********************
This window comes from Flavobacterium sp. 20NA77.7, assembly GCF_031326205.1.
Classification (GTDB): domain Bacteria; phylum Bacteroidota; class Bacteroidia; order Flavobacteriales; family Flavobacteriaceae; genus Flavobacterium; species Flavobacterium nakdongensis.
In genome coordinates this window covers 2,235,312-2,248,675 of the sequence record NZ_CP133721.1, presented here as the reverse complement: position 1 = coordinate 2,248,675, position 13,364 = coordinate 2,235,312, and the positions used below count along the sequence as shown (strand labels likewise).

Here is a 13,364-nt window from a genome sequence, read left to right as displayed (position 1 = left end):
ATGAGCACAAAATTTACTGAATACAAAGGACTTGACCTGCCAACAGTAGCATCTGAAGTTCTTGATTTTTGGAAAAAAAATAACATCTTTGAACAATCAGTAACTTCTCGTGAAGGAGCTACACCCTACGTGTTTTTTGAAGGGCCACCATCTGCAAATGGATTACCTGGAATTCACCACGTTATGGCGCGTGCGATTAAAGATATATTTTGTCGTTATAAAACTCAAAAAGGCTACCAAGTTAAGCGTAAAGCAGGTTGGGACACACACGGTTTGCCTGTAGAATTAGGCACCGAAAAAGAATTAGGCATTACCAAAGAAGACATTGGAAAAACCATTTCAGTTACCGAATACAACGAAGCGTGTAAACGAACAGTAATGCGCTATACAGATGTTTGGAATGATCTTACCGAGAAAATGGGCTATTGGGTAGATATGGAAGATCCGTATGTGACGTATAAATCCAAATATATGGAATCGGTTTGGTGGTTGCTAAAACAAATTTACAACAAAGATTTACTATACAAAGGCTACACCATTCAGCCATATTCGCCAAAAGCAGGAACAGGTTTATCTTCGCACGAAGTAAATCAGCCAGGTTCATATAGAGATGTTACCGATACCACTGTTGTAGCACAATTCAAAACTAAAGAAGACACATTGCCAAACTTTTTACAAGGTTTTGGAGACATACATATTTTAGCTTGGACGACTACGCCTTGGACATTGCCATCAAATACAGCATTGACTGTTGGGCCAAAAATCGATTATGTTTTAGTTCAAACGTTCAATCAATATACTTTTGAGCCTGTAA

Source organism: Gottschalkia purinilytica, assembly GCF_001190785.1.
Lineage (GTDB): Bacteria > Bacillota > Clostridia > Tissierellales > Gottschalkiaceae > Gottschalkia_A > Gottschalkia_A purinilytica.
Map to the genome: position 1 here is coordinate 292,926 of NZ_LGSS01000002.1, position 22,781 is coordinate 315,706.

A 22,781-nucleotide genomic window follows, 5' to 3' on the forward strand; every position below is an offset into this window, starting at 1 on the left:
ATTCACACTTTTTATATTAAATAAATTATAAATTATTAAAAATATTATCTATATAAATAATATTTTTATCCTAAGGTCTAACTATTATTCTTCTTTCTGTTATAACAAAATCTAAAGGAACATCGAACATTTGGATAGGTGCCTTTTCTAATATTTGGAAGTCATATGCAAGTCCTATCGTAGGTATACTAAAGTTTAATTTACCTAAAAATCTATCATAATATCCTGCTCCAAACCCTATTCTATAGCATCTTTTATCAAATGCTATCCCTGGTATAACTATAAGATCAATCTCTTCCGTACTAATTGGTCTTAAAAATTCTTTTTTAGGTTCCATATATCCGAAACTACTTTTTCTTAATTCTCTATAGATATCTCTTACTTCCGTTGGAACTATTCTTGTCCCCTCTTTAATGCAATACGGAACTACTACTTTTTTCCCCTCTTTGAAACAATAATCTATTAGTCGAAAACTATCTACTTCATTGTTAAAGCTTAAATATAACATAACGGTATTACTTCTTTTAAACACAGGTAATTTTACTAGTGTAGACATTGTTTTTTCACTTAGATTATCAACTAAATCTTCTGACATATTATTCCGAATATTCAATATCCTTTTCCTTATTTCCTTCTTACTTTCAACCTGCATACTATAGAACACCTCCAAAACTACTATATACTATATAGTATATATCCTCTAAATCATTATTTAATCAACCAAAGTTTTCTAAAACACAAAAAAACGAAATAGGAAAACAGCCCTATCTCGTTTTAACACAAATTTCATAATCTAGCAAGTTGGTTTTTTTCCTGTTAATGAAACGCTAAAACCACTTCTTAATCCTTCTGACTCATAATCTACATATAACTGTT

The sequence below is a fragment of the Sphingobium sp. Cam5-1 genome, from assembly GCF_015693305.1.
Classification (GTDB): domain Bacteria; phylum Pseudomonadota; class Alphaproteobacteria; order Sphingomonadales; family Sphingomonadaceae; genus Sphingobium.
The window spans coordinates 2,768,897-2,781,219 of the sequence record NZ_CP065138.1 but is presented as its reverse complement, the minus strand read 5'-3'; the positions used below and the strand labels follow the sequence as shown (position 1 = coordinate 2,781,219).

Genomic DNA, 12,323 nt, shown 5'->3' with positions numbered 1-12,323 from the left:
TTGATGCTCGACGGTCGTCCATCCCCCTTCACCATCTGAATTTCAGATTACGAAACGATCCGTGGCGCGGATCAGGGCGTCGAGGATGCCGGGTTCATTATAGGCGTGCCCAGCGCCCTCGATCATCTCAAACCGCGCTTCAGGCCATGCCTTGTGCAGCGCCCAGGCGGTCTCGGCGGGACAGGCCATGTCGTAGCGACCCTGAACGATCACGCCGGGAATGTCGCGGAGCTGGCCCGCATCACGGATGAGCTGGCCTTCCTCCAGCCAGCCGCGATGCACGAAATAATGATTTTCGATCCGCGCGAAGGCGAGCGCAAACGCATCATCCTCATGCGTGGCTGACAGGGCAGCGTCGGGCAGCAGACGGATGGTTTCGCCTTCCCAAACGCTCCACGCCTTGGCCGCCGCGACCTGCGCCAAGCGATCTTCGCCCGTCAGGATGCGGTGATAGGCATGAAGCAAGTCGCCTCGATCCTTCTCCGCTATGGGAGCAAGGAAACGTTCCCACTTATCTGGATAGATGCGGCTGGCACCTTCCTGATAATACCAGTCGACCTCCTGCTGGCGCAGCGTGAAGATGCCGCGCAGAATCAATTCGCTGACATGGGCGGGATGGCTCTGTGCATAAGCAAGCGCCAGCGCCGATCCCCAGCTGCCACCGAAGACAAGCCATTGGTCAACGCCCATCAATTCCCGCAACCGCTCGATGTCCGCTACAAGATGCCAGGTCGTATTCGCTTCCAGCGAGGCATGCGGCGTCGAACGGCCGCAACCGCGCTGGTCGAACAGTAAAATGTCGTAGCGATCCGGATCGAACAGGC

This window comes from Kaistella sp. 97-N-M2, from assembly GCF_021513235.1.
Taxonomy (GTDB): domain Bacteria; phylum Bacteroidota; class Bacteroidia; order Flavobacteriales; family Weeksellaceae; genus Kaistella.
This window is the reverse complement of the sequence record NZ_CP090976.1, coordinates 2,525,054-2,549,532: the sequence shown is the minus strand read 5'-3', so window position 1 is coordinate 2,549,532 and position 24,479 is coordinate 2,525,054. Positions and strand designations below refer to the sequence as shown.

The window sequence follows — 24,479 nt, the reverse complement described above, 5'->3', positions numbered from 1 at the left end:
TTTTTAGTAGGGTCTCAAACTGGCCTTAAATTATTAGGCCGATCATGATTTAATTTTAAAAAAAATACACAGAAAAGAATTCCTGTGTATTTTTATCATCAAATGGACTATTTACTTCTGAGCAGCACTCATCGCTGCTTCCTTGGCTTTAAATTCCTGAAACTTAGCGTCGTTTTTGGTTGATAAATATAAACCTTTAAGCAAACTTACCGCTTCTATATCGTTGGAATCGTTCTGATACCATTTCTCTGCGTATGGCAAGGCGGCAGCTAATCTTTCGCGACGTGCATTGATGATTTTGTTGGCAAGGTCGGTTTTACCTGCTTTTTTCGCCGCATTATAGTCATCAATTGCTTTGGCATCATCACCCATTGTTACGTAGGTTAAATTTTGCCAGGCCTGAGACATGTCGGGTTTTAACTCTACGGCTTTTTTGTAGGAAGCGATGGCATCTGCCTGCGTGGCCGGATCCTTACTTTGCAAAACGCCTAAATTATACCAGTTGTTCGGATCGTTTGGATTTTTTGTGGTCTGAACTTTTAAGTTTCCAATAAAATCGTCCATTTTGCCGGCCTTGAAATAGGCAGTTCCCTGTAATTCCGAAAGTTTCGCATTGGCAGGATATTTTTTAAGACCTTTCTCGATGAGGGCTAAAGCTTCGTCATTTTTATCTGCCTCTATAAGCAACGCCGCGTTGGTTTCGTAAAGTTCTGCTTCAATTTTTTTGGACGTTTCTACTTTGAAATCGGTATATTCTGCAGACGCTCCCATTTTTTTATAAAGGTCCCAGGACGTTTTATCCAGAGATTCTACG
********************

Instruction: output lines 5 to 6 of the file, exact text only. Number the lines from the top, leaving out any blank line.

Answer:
ATGAGCACAAAATTTACTGAATACAAAGGACTTGACCTGCCAACAGTAGCATCTGAAGTTCTTGATTTTTGGAAAAAAAATAACATCTTTGAACAATCAGTAACTTCTCGTGAAGGAGCTACACCCTACGTGTTTTTTGAAGGGCCACCATCTGCAAATGGATTACCTGGAATTCACCACGTTATGGCGCGTGCGATTAAAGATATATTTTGTCGTTATAAAACTCAAAAAGGCTACCAAGTTAAGCGTAAAGCAGGTTGGGACACACACGGTTTGCCTGTAGAATTAGGCACCGAAAAAGAATTAGGCATTACCAAAGAAGACATTGGAAAAACCATTTCAGTTACCGAATACAACGAAGCGTGTAAACGAACAGTAATGCGCTATACAGATGTTTGGAATGATCTTACCGAGAAAATGGGCTATTGGGTAGATATGGAAGATCCGTATGTGACGTATAAATCCAAATATATGGAATCGGTTTGGTGGTTGCTAAAACAAATTTACAACAAAGATTTACTATACAAAGGCTACACCATTCAGCCATATTCGCCAAAAGCAGGAACAGGTTTATCTTCGCACGAAGTAAATCAGCCAGGTTCATATAGAGATGTTACCGATACCACTGTTGTAGCACAATTCAAAACTAAAGAAGACACATTGCCAAACTTTTTACAAGGTTTTGGAGACATACATATTTTAGCTTGGACGACTACGCCTTGGACATTGCCATCAAATACAGCATTGACTGTTGGGCCAAAAATCGATTATGTTTTAGTTCAAACGTTCAATCAATATACTTTTGAGCCTGTAA

Source organism: Gottschalkia purinilytica, assembly GCF_001190785.1.